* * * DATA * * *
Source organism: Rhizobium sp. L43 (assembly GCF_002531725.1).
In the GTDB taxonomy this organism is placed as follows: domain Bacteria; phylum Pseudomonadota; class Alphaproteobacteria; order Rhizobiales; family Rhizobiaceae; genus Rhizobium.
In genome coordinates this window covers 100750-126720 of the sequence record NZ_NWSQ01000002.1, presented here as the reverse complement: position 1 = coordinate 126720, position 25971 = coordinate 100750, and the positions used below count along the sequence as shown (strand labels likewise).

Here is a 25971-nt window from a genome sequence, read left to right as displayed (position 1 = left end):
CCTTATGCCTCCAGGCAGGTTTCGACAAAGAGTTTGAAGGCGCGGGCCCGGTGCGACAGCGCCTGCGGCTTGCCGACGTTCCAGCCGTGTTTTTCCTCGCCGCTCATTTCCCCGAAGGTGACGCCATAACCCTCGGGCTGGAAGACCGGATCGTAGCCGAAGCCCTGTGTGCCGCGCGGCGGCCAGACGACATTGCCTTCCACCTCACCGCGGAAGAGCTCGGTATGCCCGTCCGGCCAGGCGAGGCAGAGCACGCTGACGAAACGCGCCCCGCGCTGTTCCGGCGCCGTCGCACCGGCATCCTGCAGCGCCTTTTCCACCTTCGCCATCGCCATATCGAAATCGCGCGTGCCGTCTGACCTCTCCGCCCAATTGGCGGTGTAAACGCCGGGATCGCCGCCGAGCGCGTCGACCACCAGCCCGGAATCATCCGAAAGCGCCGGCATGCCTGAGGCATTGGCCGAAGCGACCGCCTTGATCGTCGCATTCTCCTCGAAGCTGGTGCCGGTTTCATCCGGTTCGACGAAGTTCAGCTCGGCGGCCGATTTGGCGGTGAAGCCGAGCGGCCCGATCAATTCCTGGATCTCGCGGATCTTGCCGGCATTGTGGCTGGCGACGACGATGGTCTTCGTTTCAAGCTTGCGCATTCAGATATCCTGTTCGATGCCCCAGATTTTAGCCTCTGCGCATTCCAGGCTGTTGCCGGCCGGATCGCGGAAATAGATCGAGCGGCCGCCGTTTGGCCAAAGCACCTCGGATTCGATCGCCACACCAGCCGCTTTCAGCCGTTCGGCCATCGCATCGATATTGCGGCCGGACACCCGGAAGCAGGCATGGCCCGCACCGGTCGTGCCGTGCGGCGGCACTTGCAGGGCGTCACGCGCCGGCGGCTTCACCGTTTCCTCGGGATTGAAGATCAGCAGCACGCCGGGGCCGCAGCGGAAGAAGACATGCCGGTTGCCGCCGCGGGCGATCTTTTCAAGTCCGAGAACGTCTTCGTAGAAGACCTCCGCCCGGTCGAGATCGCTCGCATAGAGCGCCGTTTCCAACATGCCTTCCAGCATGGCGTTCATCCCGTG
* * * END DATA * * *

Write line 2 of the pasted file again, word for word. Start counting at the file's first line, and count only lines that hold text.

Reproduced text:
In the GTDB taxonomy this organism is placed as follows: domain Bacteria; phylum Pseudomonadota; class Alphaproteobacteria; order Rhizobiales; family Rhizobiaceae; genus Rhizobium.